2016 IS ALMOST in the rearview mirror, but Kieran Donaghy’s future in a Kerry jersey remains a mystery.
The four-time All-Ireland senior medallist continues to mull over his possible retirement, although he appears no closer to making a call on the matter.
Kieran Donaghy’s ‘What Do You Think of That’, was announced as the eir Sport Sports Book of The Year. As the winner, Kieran will receive a €1,500 cash prize, a specially commissioned trophy and €10,000 worth of TV advertising on the eir Sport channels.
Source: Morgan Treacy/INPHO
For the time being, Donaghy is happy to focus on basketball, family and work. He was in Dublin today to pick up the eir Sports Book of the Year award for his autobiography, What Do You Think Of That? There’s plenty to keep him occupied.
“Eamonn (Fitzmaurice) hasn’t given me any deadline anyway,” Donaghy said. “The understanding we have is to play away with the basketball and see how the body is and see how I am physically.
And mentally too because there’s days I wake up and I’m just thinking that the gig is up. And there’s mornings then that I wake up and go, ‘maybe I can give it another year.’
“It would be great if it was just a footballing thing. if it was a footballing thing, you could go back every time. But there’s so much going on now. I’m travelling over and back to the UK with work, I’m up and down the country.
“I’m doing a good bit of driving and that’s not good for me. And a lot of the driving is going on now because I just couldn’t do it during the season.
“So there’s that. There’s (my wife) Hillary (and my daughter) Lola-Rose. There’s the basketball. There’s loads going on. To be honest, I planned on probably announcing something around when the book came out. But I literally don’t have a clue what I’m going doing.”
Source: Ryan Byrne/INPHO
The pressure to announce a decision came on from his book publishers, but Donaghy wasn’t for budging.
He admits he started writing the book, which was ghost-written by Kieran Shannon, in 2014 thinking he’d be retired by the time it was released. Then the Kerry captaincy dropped on his lap after Austin Stacks won the county final the same year. He couldn’t pass that up.
“I’m at this a few years now, coming and going. I’d say there’s a few young fellas on the panel who are thinking, ‘Will he not just f*ck off?’ I know in 2014, I was gone.
You get that from the book, I felt like I was gone. Time was up, I was out of favour, my form wasn’t good and I was struggling with a bad injury. I wasn’t ready for the scrapheap but there were good young players coming along.
“But then the Stacks won the championship, which was unbelievable but in Kerry that means you’re captain and I was the only fella in the squad so there was no way I could miss that opportunity so I had to go back for ’15.
“I was obviously delighted to go back but we lost a tough All-Ireland in ’15 and I wanted to go again. You always wants to go again it is so difficult because you are giving up what you are used to for the last 12 years and a lifestyle that you have been used to and Munster finals and big days in Croke Park.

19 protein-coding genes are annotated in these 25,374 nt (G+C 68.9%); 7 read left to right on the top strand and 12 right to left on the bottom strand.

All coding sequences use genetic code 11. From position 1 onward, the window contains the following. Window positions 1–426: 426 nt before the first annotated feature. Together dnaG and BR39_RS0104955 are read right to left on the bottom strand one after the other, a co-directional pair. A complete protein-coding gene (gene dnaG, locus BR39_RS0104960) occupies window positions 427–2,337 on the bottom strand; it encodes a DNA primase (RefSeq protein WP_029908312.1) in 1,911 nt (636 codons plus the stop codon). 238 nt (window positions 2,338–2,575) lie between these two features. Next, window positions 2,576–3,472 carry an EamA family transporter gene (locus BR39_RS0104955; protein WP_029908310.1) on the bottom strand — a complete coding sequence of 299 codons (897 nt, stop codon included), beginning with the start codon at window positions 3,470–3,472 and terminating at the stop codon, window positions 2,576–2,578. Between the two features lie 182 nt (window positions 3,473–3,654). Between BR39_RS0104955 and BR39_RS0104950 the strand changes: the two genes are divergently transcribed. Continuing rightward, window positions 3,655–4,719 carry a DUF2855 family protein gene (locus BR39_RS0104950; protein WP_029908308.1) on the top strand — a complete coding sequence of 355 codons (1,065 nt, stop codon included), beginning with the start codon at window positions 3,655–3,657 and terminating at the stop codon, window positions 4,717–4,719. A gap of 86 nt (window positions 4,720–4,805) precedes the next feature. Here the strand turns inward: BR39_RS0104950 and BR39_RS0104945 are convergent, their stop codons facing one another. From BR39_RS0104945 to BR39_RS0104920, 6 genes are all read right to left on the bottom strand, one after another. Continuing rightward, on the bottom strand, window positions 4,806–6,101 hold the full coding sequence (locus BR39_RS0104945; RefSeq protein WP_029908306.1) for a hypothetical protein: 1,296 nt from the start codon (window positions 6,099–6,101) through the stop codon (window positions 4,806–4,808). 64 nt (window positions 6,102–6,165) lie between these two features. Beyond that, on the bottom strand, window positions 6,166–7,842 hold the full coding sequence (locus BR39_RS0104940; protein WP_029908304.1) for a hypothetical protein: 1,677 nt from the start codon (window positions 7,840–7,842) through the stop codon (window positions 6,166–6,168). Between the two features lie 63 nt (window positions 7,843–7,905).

“I’m 33 now. I’m going to be watching – with the god’s help – games in Croke Park until I’m 83 so touch wood I have 50 years of watching games. So maybe there’ll be 49 years of watching games and maybe one more playing.
I was listening to Newstalk yesterday and they were saying play as long as you can. Andy Lee was there and he was saying you can’t box for as long as you can, but you should play as long as you can.”
On the same show, Lee also spoke about his regret at not retiring while he was world champion. To draw a comparison between boxing and GAA, Donaghy clearly wants to go out on a winning note. To scale that mountain one more time.
“If I didn’t think we’d a legitimate chance at winning the All-Ireland it would probably be a much easier call.
“It certainly is harder to walk away when you know there’s a chance your teammates could go on to win the All-Ireland. Of course you’d be sitting up there thick with yourself that you didn’t go back and do another winter of slog and put in all the effort.”
Source: Tommy Grealy/INPHO
In the close-season, Fitzmaurice has added legendary figure Maurice Fitzgerald to his backroom team for 2017. The 33-year-old never shared a dressing room with Fitzgerald before, but did mark him during a club game in his younger days.
“I played against him, didn’t play with him. I just came in a year or two after he left. (I) would have loved to play with him.
“At the time I was marking him it was nearly a boast of mine that I’d marked him. I was loving it. Even though they beat us and he probably beat me in the end, but we went to battle and we were hopping off each other.
“That was the first day I said there’s more to this fella than meets the eye. I had him in my head as a skilful footballer but he could put a knee in your back and he’d put an elbow into your cheekbone if you were horsing with him. Just a class act.
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He was my hero as a kid. He’s got a great way about him and he’ll be just great to have around the place. Everybody thinks he’s just this kind of quiet kind or reserved guy, but he’s actually quite funny, quite engaging, very intelligent and he has a great football brain.
“So he will definitely help and it’ll be great for Kerry to have him on board. The forwards will have no excuse next year with Liam Hassett, Mikey Sheehy and Maurice Fitz. If they’re not shooting the lights out there’s something wrong.”
What Do You Think Of That? is out now, €18.99
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